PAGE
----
Golan - A Unique Chalcolithic Culture
by Hillel Geva
Remains of an unknown culture of the Chalcolithic period (4th millennium BCE) have been discovered in the Golan in the past thirty years. This culture has unique characteristics, but also shares features common to the Chalcolithic culture that flourished in other parts of the Land of Israel. So far some 25 sites have been found in the Golan, and several have been excavated. Most of the sites are located in the central Golan, east and northeast of the Sea of Galilee.
The Golan is a region of basaltic rock with plentiful rainfall, and its extensive pasturelands have attracted transient herders in all periods of time. During the Chalcolithic period, they settled in small permanent villages and in isolated farmsteads, built on the banks of valleys with small perennial springs.
The villages consisted of between 20 to 40 dwellings, built on broad terraces in several rows of chain formation, sharing a common wall. The typical dwelling was rectangular, measuring 15 x 6 m. with the entrance in one of the long walls. The house itself was lower than the surrounding ground and was reached by descending several steps. The walls were particularly thick, built of large, unhewn basalt stones found nearby; the floors were also of stone, with an occasional stone-lined silo built into them. The interior of the house consisted of a main living room and a small room next to it, sometimes sub-divided to serve for storage of food and equipment. This subdivision also facilitated roofing the house with short wooden beams, since trees do not grow tall in the Golan. The roof was supported by a row of wooden columns positioned across the main room. Branches of trees and bundles of reeds were placed over the wooden structure and possibly also covered with skins.
Numerous artifacts were found in these Chalcolithic-period houses of the Golan. Pottery was simple and hand made, using the reddish-brown clay with many grits from the volcanic soil of the Golan. Jars, bowls, jugs and spouted large bowls were found, many of them decorated with bands of impressed rope, or with incised or pierced horizontal and diagonal lines, circles or spirals. The assemblage contained a large number of storage jars for food and also spindle whorls of fired clay, which attest to widespread spinning and weaving activities.
Vessels made of local basalt were also very common in this culture. Forms include deep flower-pot shaped bowls, shallow bowls, basins and vessels for grinding. Tools were also made of basalt: hammers, hoes and axes. Flint was used for borers, fan-shaped scrapers and sickle blades, which were inserted into handles of bone or wood.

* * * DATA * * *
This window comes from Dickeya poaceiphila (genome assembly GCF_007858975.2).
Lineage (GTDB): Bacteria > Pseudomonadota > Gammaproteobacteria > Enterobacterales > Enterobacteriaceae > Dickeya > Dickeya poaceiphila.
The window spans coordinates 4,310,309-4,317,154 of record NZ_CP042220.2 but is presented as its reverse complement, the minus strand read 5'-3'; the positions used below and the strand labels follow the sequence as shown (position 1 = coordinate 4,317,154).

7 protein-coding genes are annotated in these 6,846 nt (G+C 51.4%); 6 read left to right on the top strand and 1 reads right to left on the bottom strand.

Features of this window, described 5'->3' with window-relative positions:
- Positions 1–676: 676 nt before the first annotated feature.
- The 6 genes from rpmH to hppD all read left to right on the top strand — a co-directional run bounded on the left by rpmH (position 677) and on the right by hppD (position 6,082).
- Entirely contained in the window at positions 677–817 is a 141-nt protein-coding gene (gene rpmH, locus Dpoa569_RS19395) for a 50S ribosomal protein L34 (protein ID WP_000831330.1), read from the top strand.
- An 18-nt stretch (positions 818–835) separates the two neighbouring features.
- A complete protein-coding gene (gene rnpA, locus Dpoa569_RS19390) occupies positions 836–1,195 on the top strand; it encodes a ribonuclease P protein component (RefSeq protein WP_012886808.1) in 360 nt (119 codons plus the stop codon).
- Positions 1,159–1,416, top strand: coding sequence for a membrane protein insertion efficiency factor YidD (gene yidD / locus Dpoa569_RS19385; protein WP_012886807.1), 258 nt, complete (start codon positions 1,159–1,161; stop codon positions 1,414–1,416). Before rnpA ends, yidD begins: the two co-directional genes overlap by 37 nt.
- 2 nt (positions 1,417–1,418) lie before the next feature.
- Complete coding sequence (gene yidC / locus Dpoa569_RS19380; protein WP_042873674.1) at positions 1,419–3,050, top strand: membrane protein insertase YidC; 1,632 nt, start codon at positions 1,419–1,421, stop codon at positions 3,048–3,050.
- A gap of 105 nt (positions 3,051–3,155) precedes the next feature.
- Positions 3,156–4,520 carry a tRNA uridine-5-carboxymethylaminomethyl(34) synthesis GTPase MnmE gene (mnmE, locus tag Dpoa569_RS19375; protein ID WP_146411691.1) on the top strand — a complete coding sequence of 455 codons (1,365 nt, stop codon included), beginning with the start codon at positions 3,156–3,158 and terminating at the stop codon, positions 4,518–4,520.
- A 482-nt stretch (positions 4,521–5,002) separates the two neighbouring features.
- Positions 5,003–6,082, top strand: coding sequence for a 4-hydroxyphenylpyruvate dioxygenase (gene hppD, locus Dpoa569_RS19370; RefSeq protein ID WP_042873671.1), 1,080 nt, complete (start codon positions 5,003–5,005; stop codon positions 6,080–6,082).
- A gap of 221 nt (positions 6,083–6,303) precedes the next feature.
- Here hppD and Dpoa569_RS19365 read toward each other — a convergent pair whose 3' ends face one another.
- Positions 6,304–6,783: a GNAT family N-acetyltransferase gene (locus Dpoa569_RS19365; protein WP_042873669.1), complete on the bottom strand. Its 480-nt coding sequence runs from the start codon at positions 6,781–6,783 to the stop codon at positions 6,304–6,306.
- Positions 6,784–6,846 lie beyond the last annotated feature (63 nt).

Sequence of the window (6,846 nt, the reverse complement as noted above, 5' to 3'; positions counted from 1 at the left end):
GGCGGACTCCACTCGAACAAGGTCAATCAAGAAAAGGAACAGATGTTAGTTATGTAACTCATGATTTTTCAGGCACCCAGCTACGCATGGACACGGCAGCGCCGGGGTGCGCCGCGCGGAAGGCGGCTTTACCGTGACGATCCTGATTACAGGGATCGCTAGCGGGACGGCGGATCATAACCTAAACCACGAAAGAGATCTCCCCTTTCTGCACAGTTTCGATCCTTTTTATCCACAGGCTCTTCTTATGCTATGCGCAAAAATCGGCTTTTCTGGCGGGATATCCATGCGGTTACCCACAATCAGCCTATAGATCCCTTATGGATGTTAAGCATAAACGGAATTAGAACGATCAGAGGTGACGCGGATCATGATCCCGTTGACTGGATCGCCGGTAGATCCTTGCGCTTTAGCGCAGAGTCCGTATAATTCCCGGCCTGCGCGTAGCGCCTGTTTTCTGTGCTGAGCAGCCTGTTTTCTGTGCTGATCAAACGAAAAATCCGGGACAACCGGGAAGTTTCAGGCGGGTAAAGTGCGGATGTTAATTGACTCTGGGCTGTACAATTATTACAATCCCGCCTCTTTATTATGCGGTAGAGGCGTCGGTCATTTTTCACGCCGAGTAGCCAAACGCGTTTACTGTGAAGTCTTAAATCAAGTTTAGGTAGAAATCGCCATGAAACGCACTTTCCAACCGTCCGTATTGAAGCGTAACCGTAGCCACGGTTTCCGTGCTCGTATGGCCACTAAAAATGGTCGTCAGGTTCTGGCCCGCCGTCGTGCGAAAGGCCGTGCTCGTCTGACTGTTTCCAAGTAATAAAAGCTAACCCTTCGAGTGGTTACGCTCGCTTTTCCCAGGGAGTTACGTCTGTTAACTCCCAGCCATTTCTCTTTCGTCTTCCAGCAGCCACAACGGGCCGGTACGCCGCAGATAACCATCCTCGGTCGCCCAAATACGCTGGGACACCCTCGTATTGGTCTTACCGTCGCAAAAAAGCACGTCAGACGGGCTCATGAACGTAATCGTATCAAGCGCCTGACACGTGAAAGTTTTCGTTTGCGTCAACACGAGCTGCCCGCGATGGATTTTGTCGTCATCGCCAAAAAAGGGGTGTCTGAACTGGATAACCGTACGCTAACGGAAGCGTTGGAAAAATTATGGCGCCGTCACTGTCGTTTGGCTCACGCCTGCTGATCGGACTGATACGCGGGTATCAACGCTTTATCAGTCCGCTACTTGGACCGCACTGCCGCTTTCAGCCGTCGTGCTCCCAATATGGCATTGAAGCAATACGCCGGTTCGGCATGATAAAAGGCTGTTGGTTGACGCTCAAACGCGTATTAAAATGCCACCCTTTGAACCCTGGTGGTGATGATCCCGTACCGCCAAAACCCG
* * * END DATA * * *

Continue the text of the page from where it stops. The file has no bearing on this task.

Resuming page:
The Chalcolithic population in the Golan relied for survival on agriculture and herding. Animal bones found in the excavations attest to domesticated sheep and goats, but also to game animals as food sources. The botanical findings indicate that the inhabitants consumed wheat, peas and lentils, amongst other crops. Olive wood was widely used in construction and olives were, undoubtedly, a food source. The excavators also believe that some of the basalt and pottery vessels were used for the production and storage of olive oil.
Figurines of household gods
Characteristic of the Golan Chalcolithic culture are pillar figurines made of basalt, of which some 50 have been found to date. The figurines measure 20-25 cm. in height, are carefully sculpted and variously decorated. Their form is a round pillar with a shallow offering bowl on top, with sculpted human facial features: eyes, ears and protruding nose, apparently symbolizing the breath of life. Several have pronounced horns and even goat beards. These pillar figurines were part of the local household cult; by offering grain, seeds, olives, milk and milk products in the bowls on top of the figurine, the family hoped to satisfy the gods and receive their blessing. These household figurines are of great value for understanding the beliefs and the cult of the Chalcolithic period, as well as its art.
It is not clear why the Golan Chalcolithic culture came to an end. Some claim that climatic changes impaired the subsistence farming of the region. The inhabitants abandoned their homes, took the small objects necessary for their daily lives with them, and left behind the heavy vessels which they could not carry. A gap in the settlement of the Golan, which lasted several hundred years, followed.
The survey and archeological excavation of the Chalcolithic remains in the Golan were carried out by C. Epstein on behalf of the Israel Antiquities Authority.
Hillel Geva studied archeology at the Hebrew University of Jerusalem, participated in excavations in the Jewish Quarter and the Citadel in Jerusalem, and is author of the entry "Jerusalem" in the New Encyclopedia of Archeological Excavations in the Holy Land and editor of Ancient Jerusalem Revealed.
Source: Ministry of Foreign Affairs